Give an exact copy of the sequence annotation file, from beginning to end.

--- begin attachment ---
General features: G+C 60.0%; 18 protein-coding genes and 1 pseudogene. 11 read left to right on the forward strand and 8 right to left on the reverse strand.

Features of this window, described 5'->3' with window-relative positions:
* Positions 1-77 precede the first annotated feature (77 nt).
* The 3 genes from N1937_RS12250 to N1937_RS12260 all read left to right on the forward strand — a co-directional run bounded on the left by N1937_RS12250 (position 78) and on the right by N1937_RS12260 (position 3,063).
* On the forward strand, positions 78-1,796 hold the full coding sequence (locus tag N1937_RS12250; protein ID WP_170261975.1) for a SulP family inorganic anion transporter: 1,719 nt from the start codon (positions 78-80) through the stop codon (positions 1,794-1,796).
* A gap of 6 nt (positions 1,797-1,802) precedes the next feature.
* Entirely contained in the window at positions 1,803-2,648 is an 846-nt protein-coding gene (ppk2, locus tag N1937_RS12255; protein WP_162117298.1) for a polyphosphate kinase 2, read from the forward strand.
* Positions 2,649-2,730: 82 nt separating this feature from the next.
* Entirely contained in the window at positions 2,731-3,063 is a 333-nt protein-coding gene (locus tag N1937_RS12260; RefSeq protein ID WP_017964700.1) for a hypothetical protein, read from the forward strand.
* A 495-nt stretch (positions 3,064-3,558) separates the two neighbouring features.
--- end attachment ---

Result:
General features: G+C 60.0%; 18 protein-coding genes and 1 pseudogene. 11 read left to right on the forward strand and 8 right to left on the reverse strand.

Features of this window, described 5'->3' with window-relative positions:
* Positions 1-77 precede the first annotated feature (77 nt).
* The 3 genes from N1937_RS12250 to N1937_RS12260 all read left to right on the forward strand — a co-directional run bounded on the left by N1937_RS12250 (position 78) and on the right by N1937_RS12260 (position 3,063).
* On the forward strand, positions 78-1,796 hold the full coding sequence (locus tag N1937_RS12250; protein ID WP_170261975.1) for a SulP family inorganic anion transporter: 1,719 nt from the start codon (positions 78-80) through the stop codon (positions 1,794-1,796).
* A gap of 6 nt (positions 1,797-1,802) precedes the next feature.
* Entirely contained in the window at positions 1,803-2,648 is an 846-nt protein-coding gene (ppk2, locus tag N1937_RS12255; protein WP_162117298.1) for a polyphosphate kinase 2, read from the forward strand.
* Positions 2,649-2,730: 82 nt separating this feature from the next.
* Entirely contained in the window at positions 2,731-3,063 is a 333-nt protein-coding gene (locus tag N1937_RS12260; RefSeq protein ID WP_017964700.1) for a hypothetical protein, read from the forward strand.
* A 495-nt stretch (positions 3,064-3,558) separates the two neighbouring features.